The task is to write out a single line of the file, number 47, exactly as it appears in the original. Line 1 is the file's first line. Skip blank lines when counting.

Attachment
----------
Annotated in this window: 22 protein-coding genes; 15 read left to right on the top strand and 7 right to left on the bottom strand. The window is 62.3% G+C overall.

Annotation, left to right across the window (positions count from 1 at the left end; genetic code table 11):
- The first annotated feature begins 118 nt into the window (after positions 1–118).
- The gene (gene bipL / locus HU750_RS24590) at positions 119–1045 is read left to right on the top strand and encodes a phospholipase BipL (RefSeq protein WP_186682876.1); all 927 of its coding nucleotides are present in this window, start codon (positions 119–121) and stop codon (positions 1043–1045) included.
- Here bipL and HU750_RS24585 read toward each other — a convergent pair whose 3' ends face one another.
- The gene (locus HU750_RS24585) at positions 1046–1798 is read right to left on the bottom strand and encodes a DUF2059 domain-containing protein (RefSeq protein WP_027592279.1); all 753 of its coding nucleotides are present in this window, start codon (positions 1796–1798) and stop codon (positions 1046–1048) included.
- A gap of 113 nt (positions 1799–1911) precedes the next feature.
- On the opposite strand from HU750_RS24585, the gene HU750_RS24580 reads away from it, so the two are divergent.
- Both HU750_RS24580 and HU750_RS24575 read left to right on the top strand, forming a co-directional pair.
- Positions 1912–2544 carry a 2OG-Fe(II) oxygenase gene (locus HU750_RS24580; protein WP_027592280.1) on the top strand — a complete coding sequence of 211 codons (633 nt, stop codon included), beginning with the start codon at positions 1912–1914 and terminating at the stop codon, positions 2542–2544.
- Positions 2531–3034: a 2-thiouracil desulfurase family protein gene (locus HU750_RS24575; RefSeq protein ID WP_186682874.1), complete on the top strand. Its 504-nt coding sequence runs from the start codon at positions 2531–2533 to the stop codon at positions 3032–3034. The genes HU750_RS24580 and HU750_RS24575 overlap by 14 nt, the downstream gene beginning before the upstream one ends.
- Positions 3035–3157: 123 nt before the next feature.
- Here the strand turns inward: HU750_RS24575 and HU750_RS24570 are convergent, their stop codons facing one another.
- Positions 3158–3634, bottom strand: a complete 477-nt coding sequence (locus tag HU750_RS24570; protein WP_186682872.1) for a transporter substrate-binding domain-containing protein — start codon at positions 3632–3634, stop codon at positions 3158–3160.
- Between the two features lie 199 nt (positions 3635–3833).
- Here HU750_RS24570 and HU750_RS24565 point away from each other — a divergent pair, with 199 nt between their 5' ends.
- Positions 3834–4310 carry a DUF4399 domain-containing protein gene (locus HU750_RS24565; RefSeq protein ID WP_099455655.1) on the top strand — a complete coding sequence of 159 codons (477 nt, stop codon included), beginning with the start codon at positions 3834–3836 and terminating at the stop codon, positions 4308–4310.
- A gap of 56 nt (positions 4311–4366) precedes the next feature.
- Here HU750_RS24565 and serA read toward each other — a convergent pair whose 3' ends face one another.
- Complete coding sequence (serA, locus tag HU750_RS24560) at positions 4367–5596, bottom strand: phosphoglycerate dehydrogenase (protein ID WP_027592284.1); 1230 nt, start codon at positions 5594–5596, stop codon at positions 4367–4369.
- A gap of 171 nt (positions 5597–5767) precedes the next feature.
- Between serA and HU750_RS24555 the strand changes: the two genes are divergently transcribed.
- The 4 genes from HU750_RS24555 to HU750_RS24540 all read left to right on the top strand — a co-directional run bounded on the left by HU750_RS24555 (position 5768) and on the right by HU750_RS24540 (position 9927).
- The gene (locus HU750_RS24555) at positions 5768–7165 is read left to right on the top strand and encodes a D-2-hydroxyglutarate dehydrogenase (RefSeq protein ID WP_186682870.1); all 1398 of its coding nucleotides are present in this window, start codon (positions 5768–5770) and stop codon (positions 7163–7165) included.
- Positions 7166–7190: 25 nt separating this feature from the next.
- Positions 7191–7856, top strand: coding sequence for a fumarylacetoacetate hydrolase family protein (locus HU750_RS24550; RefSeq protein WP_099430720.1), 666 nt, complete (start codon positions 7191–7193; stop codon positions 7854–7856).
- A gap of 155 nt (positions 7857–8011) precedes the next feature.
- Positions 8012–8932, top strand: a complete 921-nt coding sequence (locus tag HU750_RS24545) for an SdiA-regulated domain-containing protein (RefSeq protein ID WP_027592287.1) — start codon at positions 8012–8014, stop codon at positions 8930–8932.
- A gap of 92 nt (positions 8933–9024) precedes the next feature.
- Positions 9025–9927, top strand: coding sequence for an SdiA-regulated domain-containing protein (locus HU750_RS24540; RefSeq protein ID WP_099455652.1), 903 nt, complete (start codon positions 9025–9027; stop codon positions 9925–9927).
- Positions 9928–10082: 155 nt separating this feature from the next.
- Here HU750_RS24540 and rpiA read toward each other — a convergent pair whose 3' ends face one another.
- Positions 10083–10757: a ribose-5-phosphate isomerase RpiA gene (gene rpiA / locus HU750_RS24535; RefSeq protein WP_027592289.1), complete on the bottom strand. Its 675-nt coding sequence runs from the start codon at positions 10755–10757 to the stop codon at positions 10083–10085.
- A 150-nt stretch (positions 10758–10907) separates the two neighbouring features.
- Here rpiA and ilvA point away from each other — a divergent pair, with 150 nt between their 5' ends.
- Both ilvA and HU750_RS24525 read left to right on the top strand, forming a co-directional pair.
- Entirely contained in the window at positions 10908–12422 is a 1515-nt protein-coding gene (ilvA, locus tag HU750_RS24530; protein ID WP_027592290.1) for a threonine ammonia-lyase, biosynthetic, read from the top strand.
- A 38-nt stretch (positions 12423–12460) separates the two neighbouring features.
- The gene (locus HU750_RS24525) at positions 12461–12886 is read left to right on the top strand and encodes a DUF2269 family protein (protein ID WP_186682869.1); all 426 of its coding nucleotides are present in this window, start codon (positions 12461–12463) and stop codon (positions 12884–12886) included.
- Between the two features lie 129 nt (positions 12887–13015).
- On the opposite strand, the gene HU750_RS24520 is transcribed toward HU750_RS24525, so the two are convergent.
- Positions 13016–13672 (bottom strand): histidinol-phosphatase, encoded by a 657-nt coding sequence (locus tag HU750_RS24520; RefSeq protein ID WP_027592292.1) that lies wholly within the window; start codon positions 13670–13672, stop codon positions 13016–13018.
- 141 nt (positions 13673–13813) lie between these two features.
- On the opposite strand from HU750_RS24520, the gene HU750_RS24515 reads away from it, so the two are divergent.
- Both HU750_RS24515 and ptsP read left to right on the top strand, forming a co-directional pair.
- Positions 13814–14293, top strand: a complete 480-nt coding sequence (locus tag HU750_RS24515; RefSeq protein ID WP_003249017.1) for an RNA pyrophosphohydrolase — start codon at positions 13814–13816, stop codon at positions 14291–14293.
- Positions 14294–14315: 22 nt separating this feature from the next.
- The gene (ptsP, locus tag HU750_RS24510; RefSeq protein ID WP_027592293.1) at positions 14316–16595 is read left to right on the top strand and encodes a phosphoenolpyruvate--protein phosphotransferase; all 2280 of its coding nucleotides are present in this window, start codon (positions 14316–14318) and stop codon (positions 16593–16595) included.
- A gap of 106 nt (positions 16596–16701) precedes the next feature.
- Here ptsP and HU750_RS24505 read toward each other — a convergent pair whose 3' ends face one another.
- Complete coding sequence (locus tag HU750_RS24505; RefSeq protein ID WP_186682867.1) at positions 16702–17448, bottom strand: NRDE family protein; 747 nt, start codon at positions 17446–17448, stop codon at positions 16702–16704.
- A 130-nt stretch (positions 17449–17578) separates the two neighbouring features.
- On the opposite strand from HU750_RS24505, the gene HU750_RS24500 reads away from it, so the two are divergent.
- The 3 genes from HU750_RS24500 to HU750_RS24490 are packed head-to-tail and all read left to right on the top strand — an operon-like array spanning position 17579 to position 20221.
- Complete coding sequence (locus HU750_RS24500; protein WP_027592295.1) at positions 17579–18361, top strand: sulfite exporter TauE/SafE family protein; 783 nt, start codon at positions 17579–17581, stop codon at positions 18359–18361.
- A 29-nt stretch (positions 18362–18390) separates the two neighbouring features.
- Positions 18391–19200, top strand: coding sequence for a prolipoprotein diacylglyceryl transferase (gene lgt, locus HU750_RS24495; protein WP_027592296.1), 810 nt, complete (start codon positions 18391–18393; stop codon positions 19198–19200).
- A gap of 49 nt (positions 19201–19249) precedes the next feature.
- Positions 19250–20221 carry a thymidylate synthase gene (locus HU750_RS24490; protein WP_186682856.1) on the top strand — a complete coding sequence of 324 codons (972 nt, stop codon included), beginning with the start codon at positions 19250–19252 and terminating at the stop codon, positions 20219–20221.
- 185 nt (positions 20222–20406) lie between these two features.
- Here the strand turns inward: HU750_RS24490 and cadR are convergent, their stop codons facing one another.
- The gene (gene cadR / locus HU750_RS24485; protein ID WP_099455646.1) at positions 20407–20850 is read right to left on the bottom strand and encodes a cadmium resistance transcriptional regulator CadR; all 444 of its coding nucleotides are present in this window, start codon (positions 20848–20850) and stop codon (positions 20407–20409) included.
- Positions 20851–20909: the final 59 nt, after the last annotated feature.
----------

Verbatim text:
- Positions 14294–14315: 22 nt separating this feature from the next.